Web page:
When the Soviet Union fought the Cold War in the sporting arena, nowhere was victory more expected, or more treasured, than on the ice rink. For Russia there has been little except disappointment since the break-up of the Union, but the well-funded and Russia-dominated Kontinental Hockey League (KHL) enters its second season looking to change that.
The Soviet team won their first ice hockey world title in 1954, and Olympic gold two years later. By the 1970s the Soviets had become the dominant force in the international game, and their 22nd championship arrived in 1990. No other country won more than five world titles in those 46 years. Their record at the Winter Olympics was even more impressive, with just a bronze in 1960 and silver in 1980 breaking up the golden run that ended with the victory of the Unified Team of six former Soviet republics in 1992.
The break-up of the Union brought the end of the success. The trickle of players across the Atlantic to the North American National Hockey League that started in 1989 became a flood and Russia won just one of the next 17 World Championships and - worse - no Olympic golds. Football challenged hockey as the country's pre-eminent sport and the national team set the country alight with a run to the semi-finals of the 2008 European Championship.
But Russia's ice hockey players won their first world title in 15 years in the summer of 2008, and that autumn saw the first games of the KHL. Formed out of the Russian Superleague, which itself sprung from the Soviet Championship League, the KHL has 21 Russian teams and one from each of Latvia, Belarus and Kazakhstan. The inaugural season was declared a success, and as the second begins there is a feeling that its stated goal of becoming a rival to the NHL is moving closer.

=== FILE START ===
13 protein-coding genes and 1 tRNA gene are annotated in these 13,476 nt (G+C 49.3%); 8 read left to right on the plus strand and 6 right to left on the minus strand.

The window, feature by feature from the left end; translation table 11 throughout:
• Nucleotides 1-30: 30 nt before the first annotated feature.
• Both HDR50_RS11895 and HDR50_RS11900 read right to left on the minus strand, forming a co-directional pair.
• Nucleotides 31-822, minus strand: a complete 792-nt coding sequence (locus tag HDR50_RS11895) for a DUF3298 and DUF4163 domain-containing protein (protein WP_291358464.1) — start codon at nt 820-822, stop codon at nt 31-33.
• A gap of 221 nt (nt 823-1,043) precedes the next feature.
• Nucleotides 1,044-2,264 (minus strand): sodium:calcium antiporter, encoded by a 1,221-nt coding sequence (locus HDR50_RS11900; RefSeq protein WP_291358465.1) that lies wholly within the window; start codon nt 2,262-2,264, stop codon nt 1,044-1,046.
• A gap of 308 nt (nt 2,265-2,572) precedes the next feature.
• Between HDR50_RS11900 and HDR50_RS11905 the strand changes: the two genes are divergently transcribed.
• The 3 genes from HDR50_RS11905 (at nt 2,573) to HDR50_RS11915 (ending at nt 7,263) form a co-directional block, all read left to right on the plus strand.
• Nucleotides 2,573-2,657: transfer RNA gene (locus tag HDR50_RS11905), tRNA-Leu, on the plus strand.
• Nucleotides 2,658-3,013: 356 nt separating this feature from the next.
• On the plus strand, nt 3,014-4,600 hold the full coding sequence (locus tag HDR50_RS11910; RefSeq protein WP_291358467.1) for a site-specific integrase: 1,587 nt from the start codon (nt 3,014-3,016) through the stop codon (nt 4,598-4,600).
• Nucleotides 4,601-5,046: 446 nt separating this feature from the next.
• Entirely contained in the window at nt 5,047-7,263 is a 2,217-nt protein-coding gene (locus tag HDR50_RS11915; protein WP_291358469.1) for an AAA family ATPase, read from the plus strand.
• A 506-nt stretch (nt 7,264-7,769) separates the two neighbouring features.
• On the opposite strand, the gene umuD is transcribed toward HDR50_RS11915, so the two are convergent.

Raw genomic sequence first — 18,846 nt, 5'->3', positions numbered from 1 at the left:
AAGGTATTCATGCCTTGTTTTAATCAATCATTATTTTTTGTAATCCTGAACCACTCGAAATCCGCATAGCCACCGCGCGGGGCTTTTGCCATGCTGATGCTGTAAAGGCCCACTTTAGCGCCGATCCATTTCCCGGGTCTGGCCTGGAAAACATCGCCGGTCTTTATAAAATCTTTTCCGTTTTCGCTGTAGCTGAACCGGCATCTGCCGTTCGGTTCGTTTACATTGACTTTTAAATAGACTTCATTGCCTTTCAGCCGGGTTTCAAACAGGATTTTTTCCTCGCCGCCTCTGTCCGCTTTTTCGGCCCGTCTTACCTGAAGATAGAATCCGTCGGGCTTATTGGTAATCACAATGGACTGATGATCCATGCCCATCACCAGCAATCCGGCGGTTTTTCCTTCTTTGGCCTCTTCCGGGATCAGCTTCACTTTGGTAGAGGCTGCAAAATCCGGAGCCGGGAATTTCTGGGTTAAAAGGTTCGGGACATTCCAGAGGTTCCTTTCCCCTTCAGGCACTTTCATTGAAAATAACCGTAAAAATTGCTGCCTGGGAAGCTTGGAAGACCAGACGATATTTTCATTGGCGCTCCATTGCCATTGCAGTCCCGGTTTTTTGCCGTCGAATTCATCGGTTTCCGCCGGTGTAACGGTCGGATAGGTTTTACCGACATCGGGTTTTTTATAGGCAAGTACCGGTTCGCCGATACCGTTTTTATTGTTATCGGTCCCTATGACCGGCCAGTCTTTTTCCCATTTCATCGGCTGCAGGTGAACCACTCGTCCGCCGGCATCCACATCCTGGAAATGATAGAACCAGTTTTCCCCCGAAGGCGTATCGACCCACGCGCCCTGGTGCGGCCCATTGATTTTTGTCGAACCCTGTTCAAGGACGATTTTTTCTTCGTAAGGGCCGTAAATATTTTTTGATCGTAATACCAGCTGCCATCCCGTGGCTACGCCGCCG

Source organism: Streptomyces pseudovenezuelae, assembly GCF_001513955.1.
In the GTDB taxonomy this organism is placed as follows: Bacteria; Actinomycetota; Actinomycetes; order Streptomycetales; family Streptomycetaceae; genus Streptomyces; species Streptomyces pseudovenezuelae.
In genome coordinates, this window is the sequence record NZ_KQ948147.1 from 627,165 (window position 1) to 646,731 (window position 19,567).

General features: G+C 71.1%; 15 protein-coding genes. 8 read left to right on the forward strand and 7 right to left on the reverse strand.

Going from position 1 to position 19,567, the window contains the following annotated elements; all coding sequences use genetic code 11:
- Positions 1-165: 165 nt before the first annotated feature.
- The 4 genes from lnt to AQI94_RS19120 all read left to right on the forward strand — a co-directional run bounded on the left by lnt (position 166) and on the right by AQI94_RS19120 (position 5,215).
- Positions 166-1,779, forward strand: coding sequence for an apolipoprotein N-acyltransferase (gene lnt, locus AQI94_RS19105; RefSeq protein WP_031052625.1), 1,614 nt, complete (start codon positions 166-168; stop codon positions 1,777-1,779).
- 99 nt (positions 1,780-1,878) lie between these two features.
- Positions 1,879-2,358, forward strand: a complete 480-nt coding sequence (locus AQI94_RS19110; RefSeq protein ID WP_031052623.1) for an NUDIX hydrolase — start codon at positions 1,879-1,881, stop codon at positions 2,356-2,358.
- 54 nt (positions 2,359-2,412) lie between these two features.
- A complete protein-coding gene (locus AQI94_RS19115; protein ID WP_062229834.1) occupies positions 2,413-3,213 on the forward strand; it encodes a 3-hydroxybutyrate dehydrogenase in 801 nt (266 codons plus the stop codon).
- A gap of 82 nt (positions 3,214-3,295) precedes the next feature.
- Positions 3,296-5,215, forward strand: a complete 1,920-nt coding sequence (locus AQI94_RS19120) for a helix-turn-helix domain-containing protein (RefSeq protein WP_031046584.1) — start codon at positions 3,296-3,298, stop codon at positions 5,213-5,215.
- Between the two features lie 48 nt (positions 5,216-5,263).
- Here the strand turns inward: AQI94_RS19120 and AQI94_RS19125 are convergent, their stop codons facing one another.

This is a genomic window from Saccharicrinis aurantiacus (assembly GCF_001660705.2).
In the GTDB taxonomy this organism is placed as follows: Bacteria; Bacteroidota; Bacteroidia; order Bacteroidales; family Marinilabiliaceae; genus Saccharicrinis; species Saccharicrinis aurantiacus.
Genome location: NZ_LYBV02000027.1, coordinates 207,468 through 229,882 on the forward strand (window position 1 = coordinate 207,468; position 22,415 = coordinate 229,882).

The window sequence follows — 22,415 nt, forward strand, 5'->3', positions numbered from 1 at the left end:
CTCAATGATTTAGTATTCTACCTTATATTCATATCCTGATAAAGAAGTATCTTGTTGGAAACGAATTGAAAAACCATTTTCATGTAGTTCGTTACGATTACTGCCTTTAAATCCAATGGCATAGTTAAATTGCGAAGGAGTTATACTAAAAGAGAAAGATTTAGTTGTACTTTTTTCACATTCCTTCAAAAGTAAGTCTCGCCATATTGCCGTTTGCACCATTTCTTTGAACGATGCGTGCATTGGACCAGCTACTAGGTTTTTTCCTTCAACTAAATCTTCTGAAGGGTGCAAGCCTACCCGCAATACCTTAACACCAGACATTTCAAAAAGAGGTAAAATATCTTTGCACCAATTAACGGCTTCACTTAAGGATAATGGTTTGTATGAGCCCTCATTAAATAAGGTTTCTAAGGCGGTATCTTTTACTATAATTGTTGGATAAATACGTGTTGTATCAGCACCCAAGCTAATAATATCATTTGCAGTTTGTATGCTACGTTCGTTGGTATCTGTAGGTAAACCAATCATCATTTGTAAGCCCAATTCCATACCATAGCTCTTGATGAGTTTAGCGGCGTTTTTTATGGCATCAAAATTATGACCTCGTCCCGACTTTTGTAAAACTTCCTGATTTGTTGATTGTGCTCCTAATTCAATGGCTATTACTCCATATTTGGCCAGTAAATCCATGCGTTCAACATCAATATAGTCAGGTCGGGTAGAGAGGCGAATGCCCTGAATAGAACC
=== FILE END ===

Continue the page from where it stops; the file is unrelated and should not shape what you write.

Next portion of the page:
One of the all-time NHL greats is leading the way. Vyacheslav Fetisov had the Soviet authorities' blessing when he became one of the country's first players to move to the NHL in 1989 after more than a decade of success with CSKA Moscow. He is chief executive of the KHL and a former cabinet minister and current deputy minister for sport. The president is Alexander Medvedev, no relation to the Russian head of state but the deputy chairman of government-controlled energy giant Gazprom, the most powerful company in Russia, and the head of the board of trustees is Sergei Naryshkin, president Dmitry Medvedev's chief of staff.
The marriage of ice hockey and power apparently goes even deeper, with Vladimir Putin revealing in July that he was a force in the creation of the project. "I didn't simply support the KHL, I was an initiator. I thought it up, because it seemed to me that after the rivalry, in the best sense of the word, between Canadian, North American, and Soviet hockey, hockey lost an awful lot. The bite disappeared," he told Sovietsky Sport newspaper.